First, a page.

The problem lies with the definition of who is a lobbyist. The federal government requires anyone who spends more than 20 percent of their time on behalf of a client while making “lobbying contacts”—an elaborate and specifically defined type of contact with certain types of federal officials—to register as a lobbyist and file quarterly paperwork disclosing their clients and the bills or agencies he or she sought to sway. But by avoiding too many official “lobbying contacts” and limiting how much income that kind of work accounts for, lobbyists can shed the scarlet L, describing themselves as government affairs consultants or experts in advocacy and public policy. In 2014, the non-partisan Center for Responsive Politics examined the trend of the “un-lobbyist” and found that 45 percent of the lobbyists who had shed their designation in the previous year still worked for the same employer. In many cases, the lobbyists didn’t leave their jobs, CRP found, they just changed their titles.

The Trump plan, which just tacks three years on to the Obama administration’s existing ban, does stop short of the Obama rules in one area. Under Obama’s policy, people who had been registered lobbyists could not work for agencies they had previously lobbied, though he did offer “waivers” to certain officials. According to Trump aides, registered lobbyists will be eligible for administration jobs if they de-register as lobbyists. The Washington Post reports that Josh Pitcock, a close aide to Vice President-elect Mike Pence, took the step on Monday, sending the Senate Clerk’s office notice that he is no longer a lobbyist for the State of Indiana.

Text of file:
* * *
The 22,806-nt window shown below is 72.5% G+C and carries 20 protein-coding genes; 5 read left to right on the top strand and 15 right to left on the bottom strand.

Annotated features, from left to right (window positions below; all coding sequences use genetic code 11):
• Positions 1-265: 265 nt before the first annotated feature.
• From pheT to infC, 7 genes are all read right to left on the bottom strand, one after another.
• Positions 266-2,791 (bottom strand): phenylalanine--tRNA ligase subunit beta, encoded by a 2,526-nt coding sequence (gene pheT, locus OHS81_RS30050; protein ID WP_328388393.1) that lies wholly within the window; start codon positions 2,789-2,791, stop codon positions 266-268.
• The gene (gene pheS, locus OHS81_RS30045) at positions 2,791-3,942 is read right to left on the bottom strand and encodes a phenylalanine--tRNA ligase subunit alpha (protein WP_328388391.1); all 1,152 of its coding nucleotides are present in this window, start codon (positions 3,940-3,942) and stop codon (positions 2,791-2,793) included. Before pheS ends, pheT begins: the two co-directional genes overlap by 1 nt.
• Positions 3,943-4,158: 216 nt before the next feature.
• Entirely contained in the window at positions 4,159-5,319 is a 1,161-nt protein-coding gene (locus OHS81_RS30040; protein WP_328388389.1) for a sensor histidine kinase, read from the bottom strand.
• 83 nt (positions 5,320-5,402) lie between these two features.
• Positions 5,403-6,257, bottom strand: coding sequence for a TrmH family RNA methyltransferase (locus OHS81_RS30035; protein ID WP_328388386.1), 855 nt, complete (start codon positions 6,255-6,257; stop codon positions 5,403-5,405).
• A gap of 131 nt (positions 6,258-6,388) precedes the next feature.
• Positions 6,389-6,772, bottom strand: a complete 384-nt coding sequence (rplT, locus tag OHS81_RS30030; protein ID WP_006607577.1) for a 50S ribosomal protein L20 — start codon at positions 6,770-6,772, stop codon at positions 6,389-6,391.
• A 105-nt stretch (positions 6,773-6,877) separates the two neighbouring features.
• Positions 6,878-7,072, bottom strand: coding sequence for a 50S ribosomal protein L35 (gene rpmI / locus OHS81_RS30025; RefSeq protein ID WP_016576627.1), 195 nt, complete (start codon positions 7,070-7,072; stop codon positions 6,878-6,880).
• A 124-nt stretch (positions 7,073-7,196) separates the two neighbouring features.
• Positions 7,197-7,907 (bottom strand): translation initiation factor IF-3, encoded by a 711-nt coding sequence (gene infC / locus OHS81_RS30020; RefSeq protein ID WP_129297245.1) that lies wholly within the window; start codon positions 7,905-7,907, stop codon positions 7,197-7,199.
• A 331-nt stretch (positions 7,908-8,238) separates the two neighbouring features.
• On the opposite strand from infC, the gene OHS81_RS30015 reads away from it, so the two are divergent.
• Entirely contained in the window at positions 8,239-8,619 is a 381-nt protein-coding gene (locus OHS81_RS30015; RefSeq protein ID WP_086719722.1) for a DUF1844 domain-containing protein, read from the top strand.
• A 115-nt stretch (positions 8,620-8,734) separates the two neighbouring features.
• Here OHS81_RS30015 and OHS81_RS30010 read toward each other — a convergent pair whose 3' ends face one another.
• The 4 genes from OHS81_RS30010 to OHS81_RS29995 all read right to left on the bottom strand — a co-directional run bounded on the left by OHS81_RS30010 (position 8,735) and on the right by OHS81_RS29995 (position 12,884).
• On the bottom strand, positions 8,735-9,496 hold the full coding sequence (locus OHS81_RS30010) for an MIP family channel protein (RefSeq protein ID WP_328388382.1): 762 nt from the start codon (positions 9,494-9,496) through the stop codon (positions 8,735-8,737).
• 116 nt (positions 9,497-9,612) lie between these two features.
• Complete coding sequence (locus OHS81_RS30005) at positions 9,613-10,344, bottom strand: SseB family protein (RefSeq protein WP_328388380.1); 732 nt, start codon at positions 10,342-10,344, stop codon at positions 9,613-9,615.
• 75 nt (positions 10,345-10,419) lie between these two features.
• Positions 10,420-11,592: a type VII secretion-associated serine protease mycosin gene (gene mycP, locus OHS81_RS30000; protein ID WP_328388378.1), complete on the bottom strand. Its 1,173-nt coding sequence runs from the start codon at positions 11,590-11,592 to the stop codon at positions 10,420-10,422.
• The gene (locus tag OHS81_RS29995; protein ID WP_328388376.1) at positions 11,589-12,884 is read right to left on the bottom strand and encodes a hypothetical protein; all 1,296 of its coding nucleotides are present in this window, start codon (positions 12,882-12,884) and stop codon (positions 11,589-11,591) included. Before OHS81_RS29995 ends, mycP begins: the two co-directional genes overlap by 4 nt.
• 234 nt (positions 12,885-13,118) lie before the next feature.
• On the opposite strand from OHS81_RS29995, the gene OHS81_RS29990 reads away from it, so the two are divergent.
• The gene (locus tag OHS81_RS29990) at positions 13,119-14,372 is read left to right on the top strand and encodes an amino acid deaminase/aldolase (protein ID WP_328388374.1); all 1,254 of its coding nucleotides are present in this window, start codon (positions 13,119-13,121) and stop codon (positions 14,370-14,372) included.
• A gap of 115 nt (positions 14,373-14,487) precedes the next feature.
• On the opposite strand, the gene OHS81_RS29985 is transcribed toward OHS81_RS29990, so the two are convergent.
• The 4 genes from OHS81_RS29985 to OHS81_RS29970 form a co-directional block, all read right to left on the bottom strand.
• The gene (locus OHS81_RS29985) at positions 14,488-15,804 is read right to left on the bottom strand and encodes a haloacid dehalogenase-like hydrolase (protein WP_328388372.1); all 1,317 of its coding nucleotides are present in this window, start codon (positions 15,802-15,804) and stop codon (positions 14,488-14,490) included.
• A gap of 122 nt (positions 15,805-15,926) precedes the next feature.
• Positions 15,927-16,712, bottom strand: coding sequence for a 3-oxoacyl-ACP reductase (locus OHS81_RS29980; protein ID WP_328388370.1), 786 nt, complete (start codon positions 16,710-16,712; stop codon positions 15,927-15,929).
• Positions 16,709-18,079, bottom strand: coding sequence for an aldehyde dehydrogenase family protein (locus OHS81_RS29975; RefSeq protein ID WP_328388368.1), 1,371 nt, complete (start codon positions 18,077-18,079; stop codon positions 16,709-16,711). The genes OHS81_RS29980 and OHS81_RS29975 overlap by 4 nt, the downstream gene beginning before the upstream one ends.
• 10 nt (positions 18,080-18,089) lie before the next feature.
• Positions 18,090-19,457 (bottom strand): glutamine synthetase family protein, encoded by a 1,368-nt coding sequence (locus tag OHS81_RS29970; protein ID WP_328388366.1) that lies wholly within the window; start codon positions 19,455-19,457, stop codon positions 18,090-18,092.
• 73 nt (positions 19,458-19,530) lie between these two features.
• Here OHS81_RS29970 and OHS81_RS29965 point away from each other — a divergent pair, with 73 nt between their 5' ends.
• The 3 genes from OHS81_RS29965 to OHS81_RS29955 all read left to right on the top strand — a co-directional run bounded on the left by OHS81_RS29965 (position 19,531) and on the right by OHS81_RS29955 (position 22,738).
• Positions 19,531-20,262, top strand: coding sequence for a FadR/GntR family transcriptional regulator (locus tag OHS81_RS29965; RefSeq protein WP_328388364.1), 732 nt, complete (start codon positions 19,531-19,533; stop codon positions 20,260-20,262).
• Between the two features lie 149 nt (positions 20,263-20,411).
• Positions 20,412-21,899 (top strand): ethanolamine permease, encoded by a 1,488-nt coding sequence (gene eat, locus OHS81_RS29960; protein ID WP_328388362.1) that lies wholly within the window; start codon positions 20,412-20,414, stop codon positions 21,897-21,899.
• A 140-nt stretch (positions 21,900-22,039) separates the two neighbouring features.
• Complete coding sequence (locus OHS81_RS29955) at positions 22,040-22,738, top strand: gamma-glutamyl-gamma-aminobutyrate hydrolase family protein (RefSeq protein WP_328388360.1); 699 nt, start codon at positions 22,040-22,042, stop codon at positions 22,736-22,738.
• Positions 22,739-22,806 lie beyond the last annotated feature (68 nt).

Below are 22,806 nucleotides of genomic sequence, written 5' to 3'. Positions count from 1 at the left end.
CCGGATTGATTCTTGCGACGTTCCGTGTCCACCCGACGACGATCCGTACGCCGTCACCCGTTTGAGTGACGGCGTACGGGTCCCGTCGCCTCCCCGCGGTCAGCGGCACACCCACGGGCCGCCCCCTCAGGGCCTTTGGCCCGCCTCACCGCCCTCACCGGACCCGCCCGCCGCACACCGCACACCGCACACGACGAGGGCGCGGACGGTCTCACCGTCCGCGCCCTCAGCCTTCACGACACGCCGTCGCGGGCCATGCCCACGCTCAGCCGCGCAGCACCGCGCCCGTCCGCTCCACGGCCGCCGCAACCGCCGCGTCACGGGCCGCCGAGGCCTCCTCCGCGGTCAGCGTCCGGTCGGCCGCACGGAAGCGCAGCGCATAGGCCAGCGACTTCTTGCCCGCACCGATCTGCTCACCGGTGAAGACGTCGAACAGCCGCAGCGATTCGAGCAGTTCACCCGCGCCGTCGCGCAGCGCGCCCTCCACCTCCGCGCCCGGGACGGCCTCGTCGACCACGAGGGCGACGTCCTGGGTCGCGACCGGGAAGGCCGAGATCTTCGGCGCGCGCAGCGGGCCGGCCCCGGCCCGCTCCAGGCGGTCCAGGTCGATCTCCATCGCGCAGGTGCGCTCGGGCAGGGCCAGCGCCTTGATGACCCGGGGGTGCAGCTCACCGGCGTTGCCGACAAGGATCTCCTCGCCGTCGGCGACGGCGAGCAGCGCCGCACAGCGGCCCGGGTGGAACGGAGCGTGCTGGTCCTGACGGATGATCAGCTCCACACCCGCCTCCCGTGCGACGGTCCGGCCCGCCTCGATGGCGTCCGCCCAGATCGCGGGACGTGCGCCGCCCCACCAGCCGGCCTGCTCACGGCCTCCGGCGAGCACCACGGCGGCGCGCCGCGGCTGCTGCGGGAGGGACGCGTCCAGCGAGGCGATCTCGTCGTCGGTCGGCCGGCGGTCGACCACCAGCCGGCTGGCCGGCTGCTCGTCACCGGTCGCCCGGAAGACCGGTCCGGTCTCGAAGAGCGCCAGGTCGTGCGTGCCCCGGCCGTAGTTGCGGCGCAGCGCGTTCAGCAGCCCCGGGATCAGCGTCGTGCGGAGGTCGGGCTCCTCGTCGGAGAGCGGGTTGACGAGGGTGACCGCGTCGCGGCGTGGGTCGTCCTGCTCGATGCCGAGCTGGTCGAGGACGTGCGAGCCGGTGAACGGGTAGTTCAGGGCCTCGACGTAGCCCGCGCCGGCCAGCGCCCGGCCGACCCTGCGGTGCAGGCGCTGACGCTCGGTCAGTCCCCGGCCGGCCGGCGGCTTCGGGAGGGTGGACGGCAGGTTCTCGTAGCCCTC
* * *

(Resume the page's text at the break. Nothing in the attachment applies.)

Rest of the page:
In the end, said Richard Painter, the chief ethics lawyer in the George W. Bush administration, the Trump plan may only perpetuate the problem of un-lobbyists.

“People are going to react to the Trump thing in the same way,” Painter notes, by saying, ‘I’ll figure out a way to not be a lobbyist.'”

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Banning Lobbyists Might Sound Like a Good Idea. But Here’s What Trump Is Missing.